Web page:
This paper examines the effects of maternal autonomy on child schooling outcomes in Ethiopia using a nationally representative Ethiopian Demographic and Health survey for 2011. The empirical strategy uses a Hurdle Negative Binomial Regression model to estimate years of schooling. An ordered probit model is also estimated to examine age grade distortion using a trichotomous dependent variable that captures three states of child schooling. The large sample size and the range of questions available in this dataset allow us to explore the influence of individual and household level social, economic and cultural factors on child schooling. The analysis finds statistically significant effects of maternal autonomy variables on child schooling in Ethiopia. The roles of maternal autonomy and other household-level factors on child schooling are important issues in Ethiopia, where health and education outcomes are poor for large segments of the population.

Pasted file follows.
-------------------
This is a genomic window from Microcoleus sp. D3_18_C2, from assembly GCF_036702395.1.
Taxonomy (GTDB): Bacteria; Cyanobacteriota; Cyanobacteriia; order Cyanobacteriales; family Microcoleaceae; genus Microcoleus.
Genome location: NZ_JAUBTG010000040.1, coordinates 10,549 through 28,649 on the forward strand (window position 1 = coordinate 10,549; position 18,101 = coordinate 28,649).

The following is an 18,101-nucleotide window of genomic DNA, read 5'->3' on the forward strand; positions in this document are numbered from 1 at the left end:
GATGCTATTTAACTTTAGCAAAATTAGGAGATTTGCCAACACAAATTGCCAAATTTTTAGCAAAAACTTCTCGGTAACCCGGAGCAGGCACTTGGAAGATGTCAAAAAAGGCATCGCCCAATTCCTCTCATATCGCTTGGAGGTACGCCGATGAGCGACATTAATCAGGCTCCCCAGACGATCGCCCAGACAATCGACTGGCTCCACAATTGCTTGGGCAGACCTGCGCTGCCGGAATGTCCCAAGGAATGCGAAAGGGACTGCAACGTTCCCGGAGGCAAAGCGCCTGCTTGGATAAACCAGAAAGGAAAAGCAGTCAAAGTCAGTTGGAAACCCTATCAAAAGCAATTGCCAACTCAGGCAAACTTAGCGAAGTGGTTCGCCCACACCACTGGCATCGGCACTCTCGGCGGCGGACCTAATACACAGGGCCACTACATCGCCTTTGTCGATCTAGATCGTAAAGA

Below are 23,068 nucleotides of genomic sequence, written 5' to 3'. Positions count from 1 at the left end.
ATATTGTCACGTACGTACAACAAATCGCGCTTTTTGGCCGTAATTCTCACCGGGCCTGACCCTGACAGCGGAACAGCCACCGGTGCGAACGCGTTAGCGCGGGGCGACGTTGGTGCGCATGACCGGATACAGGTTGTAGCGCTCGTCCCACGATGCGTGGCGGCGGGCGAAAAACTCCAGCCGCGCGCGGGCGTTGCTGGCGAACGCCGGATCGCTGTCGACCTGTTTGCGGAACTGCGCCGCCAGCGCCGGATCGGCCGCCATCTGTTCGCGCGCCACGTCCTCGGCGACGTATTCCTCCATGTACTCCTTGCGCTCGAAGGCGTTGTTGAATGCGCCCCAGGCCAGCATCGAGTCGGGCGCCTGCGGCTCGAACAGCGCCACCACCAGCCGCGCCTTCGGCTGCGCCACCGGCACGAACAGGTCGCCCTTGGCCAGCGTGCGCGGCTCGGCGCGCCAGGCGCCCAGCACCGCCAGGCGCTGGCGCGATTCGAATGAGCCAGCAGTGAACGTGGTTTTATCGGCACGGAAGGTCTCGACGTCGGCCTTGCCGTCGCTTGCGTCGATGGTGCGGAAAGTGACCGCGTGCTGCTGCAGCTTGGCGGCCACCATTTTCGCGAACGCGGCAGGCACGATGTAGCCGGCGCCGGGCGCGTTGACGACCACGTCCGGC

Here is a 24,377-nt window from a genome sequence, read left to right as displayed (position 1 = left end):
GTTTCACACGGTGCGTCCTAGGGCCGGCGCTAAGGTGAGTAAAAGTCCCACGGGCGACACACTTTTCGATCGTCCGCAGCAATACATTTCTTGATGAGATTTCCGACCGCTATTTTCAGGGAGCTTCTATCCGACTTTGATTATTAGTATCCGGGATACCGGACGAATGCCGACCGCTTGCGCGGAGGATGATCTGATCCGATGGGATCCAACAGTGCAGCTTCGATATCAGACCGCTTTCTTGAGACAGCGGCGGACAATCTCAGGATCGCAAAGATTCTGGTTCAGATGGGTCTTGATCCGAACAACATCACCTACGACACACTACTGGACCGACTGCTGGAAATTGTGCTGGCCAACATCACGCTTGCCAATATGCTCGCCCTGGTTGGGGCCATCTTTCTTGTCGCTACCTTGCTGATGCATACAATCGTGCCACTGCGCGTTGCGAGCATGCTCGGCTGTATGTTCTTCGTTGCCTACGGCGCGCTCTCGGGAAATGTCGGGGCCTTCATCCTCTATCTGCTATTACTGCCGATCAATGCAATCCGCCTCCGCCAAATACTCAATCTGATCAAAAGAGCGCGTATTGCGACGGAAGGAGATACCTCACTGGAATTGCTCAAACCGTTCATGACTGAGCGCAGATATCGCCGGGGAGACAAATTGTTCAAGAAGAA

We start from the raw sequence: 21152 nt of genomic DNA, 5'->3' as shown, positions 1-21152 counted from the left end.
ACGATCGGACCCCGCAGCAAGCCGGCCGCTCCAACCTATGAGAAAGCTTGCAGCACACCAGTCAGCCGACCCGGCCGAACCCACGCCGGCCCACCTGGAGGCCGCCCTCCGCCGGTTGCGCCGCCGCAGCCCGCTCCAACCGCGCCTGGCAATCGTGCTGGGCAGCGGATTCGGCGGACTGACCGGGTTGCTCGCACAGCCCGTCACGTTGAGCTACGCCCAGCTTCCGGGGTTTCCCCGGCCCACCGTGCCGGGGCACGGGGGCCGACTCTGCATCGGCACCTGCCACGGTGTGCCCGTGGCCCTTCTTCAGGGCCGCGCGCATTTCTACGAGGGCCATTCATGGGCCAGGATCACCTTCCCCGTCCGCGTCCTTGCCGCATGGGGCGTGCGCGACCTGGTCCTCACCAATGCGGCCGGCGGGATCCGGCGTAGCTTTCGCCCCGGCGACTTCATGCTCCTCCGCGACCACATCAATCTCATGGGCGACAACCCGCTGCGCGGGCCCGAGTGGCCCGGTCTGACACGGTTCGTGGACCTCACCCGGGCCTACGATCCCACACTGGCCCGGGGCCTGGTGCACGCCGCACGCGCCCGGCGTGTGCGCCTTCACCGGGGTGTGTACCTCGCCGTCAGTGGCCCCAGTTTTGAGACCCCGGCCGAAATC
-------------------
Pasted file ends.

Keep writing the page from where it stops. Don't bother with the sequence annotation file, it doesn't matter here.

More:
Gebremedhin, T. A., & Mohanty, I. (2016). Child schooling in Ethiopia: The role of maternal autonomy. PLoS ONE, 11(12). https://doi.org/10.1371/journal.pone.0167639